AS performance venues go, St George’s Hall Concert Room is arguably the finest in the city, in terms of style and elegance, even compared to its big sister, the Philharmonic Hall. Add to that the calibre of the combined musical dexterity displayed by these three acclaimed instrumentalists, each a wizard in his own right, and the scene was set for a superlative night on the town.
Expectations were high, as usual, for this trio who have made the hall’s rafters roar in the past and yet, with only ten minutes to go before metaphorical curtain up, the venue, which is verging on the cosseted and the cosy yet can accommodate approximately 500 or so under a magnificent shimmering glass chandelier, was surprisingly looking a tad sparse of traditional music aficionados.
But ‘nil desperandum’, as Caesar should have said: the fans were soon quickly shuffling en masse into the auditorium and it wasn't far short of a full house. This was grand, as Mr McCusker revealed it was the last gig of a tour of England and Scotland that had stretched over six weeks, not including the recent highly hailed outing at the Philharmonic Hall by the Transatlantic Sessions ensemble, amongst whom he and Michael McGoldrick figure large.
To be fair, few in the audience would have been unaware of the musical jamboree about to be unleashed and largely it was the anticipation of such that gave the place a certain frisson as the three wandered onto the stage with a cheery wave to be greeted by a welcoming rumble of appreciation.
And so two hours or more seemed to float by in an instant as Glasgow’s favourite fiddler John McCusker regaled with anecdotes and quips in between demonstrating that he is indeed a scion of his mentor and pal the redoubtable Aly Bain, and is surely following in the wake of fabled Scottish fiddlers such as Shetlander Tom Anderson.
A singular highlight was the trio’s rendition of John’s early successes at composition: the exquisite Leaving Friday Harbor which he had written when a member of Battlefield Band, whom he had joined at 17 during Glasgow’s reign as City of Culture in 1990, a time when such accolades were way beyond the ‘pale’ for Liverpool.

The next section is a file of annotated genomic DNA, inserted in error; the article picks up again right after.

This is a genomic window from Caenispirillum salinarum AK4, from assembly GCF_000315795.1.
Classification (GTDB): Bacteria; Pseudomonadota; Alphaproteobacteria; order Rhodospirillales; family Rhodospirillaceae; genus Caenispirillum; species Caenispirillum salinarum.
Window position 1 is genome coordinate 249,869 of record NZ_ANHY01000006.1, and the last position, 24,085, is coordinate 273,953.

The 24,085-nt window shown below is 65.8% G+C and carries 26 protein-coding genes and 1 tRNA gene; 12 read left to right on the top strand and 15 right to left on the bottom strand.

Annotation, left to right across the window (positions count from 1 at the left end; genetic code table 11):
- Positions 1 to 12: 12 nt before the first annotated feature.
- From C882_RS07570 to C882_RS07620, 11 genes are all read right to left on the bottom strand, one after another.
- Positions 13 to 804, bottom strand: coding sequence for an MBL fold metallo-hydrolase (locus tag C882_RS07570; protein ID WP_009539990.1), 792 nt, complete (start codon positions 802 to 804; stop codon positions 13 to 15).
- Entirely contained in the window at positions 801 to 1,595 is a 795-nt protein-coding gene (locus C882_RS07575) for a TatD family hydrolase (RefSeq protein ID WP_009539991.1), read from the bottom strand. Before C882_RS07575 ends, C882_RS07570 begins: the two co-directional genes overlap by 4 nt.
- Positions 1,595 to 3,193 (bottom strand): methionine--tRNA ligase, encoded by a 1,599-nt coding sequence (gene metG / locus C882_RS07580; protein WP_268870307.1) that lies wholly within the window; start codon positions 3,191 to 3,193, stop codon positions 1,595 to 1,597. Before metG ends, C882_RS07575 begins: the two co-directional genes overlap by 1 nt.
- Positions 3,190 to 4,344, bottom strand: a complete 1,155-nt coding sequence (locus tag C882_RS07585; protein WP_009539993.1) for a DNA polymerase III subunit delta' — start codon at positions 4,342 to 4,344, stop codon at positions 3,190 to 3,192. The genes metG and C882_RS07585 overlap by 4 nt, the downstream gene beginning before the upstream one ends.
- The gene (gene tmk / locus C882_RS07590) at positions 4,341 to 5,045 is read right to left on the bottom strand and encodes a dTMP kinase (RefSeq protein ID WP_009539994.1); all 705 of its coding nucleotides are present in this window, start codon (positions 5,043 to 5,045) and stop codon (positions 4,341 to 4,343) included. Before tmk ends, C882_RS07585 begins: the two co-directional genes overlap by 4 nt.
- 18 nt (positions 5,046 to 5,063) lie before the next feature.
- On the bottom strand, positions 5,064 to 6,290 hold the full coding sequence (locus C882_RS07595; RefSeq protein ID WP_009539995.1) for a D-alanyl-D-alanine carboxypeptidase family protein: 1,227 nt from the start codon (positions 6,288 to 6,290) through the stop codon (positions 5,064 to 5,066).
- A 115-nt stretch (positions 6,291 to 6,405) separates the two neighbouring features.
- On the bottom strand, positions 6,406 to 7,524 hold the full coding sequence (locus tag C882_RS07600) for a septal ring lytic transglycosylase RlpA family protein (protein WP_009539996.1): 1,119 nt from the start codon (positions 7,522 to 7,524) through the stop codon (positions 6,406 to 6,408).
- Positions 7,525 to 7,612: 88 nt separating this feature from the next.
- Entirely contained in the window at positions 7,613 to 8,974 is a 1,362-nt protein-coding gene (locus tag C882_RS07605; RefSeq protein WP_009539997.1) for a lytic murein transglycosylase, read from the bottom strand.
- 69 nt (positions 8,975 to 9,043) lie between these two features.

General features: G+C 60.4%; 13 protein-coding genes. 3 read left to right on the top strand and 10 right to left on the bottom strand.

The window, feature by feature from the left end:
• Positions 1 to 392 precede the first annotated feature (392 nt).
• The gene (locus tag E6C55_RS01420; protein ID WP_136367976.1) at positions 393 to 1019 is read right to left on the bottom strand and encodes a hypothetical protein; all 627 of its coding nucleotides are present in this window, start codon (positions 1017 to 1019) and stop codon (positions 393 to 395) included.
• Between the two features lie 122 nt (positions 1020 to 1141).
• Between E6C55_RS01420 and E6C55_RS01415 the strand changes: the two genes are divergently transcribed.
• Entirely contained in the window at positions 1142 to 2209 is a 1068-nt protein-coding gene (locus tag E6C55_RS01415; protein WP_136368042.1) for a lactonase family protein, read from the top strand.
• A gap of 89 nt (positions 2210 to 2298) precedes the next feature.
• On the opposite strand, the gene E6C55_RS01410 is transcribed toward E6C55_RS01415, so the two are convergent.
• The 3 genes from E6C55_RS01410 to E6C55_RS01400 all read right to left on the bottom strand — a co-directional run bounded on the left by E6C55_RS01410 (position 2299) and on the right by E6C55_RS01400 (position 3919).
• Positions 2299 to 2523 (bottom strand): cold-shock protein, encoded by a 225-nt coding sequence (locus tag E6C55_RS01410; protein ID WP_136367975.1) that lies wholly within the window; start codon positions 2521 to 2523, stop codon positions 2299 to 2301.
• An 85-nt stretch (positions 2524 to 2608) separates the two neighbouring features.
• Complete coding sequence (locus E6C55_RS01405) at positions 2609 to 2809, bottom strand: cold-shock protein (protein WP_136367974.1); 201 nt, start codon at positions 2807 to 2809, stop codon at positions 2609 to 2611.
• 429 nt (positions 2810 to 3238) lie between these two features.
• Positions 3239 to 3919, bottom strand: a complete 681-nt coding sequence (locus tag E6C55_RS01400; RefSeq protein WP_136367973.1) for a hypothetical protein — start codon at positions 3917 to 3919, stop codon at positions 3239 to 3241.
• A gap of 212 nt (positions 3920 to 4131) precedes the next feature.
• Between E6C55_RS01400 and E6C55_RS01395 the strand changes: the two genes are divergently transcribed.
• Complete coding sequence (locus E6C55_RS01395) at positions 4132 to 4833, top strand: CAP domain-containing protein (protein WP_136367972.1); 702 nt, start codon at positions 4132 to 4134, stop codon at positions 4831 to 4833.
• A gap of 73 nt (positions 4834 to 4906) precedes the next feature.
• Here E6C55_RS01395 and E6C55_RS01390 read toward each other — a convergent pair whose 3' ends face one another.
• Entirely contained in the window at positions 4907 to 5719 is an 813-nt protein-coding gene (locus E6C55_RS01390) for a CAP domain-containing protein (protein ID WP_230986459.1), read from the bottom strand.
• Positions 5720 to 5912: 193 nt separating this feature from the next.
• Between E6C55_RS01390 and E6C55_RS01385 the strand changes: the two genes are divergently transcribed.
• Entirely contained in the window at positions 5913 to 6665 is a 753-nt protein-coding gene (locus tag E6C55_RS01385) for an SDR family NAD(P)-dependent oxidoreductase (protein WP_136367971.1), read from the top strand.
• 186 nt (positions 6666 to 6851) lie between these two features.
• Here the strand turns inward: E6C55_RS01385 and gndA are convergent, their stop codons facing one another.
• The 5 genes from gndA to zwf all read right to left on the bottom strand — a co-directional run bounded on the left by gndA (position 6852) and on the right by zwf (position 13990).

It was almost a family gathering feel to the evening as John McGoldrick, Manchester’s rival maybe to Davy Spillane and Paddy Moloney - and even Séamus Ennis, the “god of Irish pipes” - took uilleann pipes and a peppery, flighty flute to an even higher level of prowess and finesse while Dublin balladeer and gifted guitarist John Doyle, much in demand in the USA where he now lives, took us on a tour of some of the remarkable Child Ballads that are exalted in folklore circles; particularly of note False Lady.
The trio have been playing together now for a number of years and this clearly shows in the tightness of the performance and the ease where they interact and banter with each other.
Another indication of the kinship mood came when McCusker invited the audience to join the musicians in wishing the band’s Edinburgh-born sound man Murray a happy birthday, which they did with gusto, and at which he good naturedly grinned but was clearly a trifle discomfited…ah, but that’s what six weeks closeted on the road together will do for you.
Further tunes and songs included the lovely Breton Set, Lochaber Badger and a selection from Under One Sky, the remarkable collaboration of a dozen of Scotland and England’s finest traditional performance artists to celebrate the genre in a special tour and fine recording, all the initiative of John McCusker.
It was an evening enhanced by Mr Doyle’s enchanting songs linked to at times genteel and fast-paced music from McCusker and McGoldrick, which then lurched towards the furiously feral as the three stormed into rattling reels and jigs that obliged the audience’s feet to tap, limbs to jiggle and torsos to sway. Joyous stuff.
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